Provide a Home for Birds with Woodworking for Wildlife Publications

Series of four publications designed to help homeowners create habitat for Iowa birds

March 22, 2019, 9:14 am | Adam Janke

AMES, Iowa – A backyard project doesn’t have to be all-encompassing and grand to have a large impact on wildlife.

That is the message Adam Janke, assistant professor and extension wildlife specialist at Iowa State, works to convey in his series of four publications titled “Woodworking for Wildlife.”

birdhouse on tree.“The image that Woodworking for Wildlife conjures for most is probably one of a bird house with four sides, a sloping roof and small hole on the front,” Janke said. “This is certainly the basic entry point for Woodworking for Wildlife, and it is something to satisfy many of our wild neighbors. However, there are many different shapes, sizes and designs for bird houses, and specific tweaks to a design can help attract a specific type of wildlife.”

Janke’s Woodworking for Wildlife publications provide detailed instructions and a materials list for creating a backyard bat box, blue bird box and wood duck box. Each publication provides background information on the animal the boxes are designed for, helping homeowners know the preferred setting of each animal they are trying to attract. In addition, one of the publications includes instructions and a materials list to build the iconic Aldo Leopold bench.

Additional information on each design, and the wildlife they are designed to attract, is also available through the March issue of the ISU Extension and Outreach Small Farm Sustainability newsletter.

“The projects featured are just a small sampling of many ideas that nature enthusiasts have created to attract wildlife,” Janke said.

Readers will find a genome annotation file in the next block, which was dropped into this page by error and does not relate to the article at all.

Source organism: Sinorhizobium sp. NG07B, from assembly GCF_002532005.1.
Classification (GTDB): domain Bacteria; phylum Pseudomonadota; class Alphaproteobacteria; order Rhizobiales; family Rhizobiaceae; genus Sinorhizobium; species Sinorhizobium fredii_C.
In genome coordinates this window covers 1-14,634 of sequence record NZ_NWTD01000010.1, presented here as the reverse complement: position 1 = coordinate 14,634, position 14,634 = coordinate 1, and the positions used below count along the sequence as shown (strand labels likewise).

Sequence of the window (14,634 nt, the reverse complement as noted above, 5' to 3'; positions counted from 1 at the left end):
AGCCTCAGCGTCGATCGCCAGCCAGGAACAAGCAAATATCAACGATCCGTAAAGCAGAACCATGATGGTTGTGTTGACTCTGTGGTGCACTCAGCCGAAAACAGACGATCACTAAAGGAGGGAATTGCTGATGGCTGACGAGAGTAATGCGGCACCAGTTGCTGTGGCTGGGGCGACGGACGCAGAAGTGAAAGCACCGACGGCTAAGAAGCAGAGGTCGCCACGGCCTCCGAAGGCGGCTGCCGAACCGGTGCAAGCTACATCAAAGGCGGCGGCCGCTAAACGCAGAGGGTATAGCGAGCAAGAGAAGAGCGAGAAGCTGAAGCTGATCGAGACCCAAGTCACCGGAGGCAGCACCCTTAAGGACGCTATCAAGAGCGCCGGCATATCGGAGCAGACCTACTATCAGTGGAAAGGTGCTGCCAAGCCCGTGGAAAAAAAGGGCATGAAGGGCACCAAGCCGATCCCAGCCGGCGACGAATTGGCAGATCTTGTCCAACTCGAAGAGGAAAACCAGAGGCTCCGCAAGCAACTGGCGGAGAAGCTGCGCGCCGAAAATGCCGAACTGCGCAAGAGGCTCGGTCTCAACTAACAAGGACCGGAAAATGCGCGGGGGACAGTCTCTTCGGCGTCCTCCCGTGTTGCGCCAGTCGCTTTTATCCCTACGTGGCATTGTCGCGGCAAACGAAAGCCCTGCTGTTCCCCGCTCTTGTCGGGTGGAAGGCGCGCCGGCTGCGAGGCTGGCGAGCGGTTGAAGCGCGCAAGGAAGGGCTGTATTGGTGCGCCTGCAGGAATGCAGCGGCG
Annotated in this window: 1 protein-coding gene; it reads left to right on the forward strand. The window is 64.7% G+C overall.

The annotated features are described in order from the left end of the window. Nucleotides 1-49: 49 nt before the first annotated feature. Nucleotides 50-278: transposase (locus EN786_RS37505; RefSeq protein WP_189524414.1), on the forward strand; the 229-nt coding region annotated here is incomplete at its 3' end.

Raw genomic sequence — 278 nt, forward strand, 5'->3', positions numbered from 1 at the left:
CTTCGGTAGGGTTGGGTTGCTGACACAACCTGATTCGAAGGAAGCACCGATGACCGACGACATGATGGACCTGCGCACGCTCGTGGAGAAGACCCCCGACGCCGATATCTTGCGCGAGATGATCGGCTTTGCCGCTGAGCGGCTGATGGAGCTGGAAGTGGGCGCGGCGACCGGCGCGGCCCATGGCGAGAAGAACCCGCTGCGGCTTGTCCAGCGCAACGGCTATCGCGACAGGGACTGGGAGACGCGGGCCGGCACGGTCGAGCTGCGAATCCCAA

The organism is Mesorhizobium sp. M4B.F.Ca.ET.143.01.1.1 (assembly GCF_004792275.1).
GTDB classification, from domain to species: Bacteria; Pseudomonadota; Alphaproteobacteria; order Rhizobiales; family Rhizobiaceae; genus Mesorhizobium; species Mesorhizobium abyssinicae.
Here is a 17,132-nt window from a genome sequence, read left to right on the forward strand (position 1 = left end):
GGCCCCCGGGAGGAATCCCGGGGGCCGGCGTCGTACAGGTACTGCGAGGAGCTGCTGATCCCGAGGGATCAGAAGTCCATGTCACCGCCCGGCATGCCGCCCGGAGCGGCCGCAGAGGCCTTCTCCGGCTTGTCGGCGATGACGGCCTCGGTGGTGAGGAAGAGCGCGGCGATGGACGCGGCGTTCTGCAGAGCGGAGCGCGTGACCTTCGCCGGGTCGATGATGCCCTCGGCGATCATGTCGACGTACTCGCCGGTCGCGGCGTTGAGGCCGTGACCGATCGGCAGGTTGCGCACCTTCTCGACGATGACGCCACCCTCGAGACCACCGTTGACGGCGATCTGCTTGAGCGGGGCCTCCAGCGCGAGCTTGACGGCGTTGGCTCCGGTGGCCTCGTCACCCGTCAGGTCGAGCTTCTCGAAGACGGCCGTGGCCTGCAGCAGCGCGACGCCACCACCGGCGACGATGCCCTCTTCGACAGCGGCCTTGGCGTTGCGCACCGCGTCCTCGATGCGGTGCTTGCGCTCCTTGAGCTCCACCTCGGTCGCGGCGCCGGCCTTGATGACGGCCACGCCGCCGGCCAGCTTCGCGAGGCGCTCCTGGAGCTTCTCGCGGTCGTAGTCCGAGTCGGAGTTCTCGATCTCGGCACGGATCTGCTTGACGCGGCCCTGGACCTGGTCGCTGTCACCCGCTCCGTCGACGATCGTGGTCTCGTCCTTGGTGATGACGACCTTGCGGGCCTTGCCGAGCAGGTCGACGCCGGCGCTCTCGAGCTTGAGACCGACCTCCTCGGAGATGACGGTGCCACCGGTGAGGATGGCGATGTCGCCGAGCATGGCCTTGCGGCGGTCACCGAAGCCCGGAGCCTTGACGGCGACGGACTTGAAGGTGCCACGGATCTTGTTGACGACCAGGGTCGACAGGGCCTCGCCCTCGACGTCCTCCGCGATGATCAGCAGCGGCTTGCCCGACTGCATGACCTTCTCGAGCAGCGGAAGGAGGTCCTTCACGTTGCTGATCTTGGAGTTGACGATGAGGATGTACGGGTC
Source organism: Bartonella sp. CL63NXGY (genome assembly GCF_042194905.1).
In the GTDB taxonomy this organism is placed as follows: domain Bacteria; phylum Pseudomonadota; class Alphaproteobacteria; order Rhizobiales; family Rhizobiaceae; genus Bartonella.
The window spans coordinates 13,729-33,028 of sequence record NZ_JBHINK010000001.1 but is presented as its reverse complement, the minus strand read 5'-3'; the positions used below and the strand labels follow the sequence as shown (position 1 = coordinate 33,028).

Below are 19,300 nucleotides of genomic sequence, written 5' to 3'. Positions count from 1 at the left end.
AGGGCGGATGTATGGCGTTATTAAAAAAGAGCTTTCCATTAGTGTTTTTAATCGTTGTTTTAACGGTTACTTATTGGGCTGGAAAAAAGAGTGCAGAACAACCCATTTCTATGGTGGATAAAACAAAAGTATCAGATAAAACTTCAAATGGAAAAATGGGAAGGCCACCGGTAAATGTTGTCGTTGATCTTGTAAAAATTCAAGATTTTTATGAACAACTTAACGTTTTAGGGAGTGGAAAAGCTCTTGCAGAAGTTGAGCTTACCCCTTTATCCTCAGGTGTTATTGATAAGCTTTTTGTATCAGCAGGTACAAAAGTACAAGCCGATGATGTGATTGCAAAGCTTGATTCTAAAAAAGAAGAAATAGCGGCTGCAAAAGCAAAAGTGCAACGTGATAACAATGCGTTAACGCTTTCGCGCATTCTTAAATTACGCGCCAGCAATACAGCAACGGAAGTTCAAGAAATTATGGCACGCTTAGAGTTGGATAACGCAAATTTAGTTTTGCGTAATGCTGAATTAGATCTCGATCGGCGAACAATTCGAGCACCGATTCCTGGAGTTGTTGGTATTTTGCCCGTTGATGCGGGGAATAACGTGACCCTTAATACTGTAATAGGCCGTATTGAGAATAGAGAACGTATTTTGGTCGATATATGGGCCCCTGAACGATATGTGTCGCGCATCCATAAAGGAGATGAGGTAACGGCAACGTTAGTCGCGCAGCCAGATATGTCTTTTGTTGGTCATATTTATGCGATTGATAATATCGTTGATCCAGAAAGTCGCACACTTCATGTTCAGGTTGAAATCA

Janke’s article in the Small Farm Sustainability newsletter details two types of structures that are popular with different types of birds. The first is designed for cavity nesters, birds like chickadees, wrens and nuthatches. Secondary cavity nesters look for holes in many different places to build their nests, including places abandoned by woodpeckers or holes created by natural decay from broken branches in trees.

A second type of project discussed is for birds who like to roost. Designs are available for structures for anything from a turtle to an osprey, with the projects most applicable to Iowa home or acreage owners being platforms for robins or shelters for animals and bees.

Finally, the article provides several useful tips for creating lasting projects that wildlife can enjoy for years to come. These tips include using rot resistant wood, employing galvanized outdoor screws and monitoring and cleaning the habitat on a regular basis.

“This article and the related publications are just a small sampling of ways to attract wildlife to your yard,” Janke said. “Hopefully they will inspire people to get started building, because spring is just around the corner.”

 

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